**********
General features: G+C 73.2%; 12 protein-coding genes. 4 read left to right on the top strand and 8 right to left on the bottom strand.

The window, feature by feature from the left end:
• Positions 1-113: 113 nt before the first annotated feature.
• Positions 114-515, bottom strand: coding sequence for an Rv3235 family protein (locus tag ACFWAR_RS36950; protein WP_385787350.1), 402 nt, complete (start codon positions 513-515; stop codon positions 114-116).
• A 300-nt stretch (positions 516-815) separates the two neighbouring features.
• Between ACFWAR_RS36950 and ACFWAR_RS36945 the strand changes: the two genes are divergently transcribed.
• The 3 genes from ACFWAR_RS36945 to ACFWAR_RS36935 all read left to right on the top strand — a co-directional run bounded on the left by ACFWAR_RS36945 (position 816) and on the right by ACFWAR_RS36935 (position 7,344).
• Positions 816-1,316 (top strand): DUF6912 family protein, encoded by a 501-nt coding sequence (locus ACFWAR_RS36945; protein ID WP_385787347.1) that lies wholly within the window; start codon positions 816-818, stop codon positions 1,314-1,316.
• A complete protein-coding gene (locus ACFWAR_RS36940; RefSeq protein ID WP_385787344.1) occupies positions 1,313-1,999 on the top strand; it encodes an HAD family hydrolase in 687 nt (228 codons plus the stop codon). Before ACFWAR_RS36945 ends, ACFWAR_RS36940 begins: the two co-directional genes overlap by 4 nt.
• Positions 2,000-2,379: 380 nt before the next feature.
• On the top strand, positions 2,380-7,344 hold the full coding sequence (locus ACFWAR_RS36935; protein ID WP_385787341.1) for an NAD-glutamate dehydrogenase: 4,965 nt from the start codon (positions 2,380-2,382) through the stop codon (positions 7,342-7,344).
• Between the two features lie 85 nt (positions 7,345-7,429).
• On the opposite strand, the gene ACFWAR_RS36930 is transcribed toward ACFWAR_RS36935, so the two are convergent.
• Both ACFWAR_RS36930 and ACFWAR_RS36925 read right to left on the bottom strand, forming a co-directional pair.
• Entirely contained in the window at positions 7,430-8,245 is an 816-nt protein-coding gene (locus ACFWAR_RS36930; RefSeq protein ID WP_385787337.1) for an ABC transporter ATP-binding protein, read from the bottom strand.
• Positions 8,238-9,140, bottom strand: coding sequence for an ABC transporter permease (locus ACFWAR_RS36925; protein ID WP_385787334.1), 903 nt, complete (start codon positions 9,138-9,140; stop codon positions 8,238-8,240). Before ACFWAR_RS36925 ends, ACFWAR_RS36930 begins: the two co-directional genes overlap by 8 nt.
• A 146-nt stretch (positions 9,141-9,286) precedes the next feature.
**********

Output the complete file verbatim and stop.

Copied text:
General features: G+C 73.2%; 12 protein-coding genes. 4 read left to right on the top strand and 8 right to left on the bottom strand.

The window, feature by feature from the left end:
• Positions 1-113: 113 nt before the first annotated feature.
• Positions 114-515, bottom strand: coding sequence for an Rv3235 family protein (locus tag ACFWAR_RS36950; protein WP_385787350.1), 402 nt, complete (start codon positions 513-515; stop codon positions 114-116).
• A 300-nt stretch (positions 516-815) separates the two neighbouring features.
• Between ACFWAR_RS36950 and ACFWAR_RS36945 the strand changes: the two genes are divergently transcribed.
• The 3 genes from ACFWAR_RS36945 to ACFWAR_RS36935 all read left to right on the top strand — a co-directional run bounded on the left by ACFWAR_RS36945 (position 816) and on the right by ACFWAR_RS36935 (position 7,344).
• Positions 816-1,316 (top strand): DUF6912 family protein, encoded by a 501-nt coding sequence (locus ACFWAR_RS36945; protein ID WP_385787347.1) that lies wholly within the window; start codon positions 816-818, stop codon positions 1,314-1,316.
• A complete protein-coding gene (locus ACFWAR_RS36940; RefSeq protein ID WP_385787344.1) occupies positions 1,313-1,999 on the top strand; it encodes an HAD family hydrolase in 687 nt (228 codons plus the stop codon). Before ACFWAR_RS36945 ends, ACFWAR_RS36940 begins: the two co-directional genes overlap by 4 nt.
• Positions 2,000-2,379: 380 nt before the next feature.
• On the top strand, positions 2,380-7,344 hold the full coding sequence (locus ACFWAR_RS36935; protein ID WP_385787341.1) for an NAD-glutamate dehydrogenase: 4,965 nt from the start codon (positions 2,380-2,382) through the stop codon (positions 7,342-7,344).
• Between the two features lie 85 nt (positions 7,345-7,429).
• On the opposite strand, the gene ACFWAR_RS36930 is transcribed toward ACFWAR_RS36935, so the two are convergent.
• Both ACFWAR_RS36930 and ACFWAR_RS36925 read right to left on the bottom strand, forming a co-directional pair.
• Entirely contained in the window at positions 7,430-8,245 is an 816-nt protein-coding gene (locus ACFWAR_RS36930; RefSeq protein ID WP_385787337.1) for an ABC transporter ATP-binding protein, read from the bottom strand.
• Positions 8,238-9,140, bottom strand: coding sequence for an ABC transporter permease (locus ACFWAR_RS36925; protein ID WP_385787334.1), 903 nt, complete (start codon positions 9,138-9,140; stop codon positions 8,238-8,240). Before ACFWAR_RS36925 ends, ACFWAR_RS36930 begins: the two co-directional genes overlap by 8 nt.
• A 146-nt stretch (positions 9,141-9,286) precedes the next feature.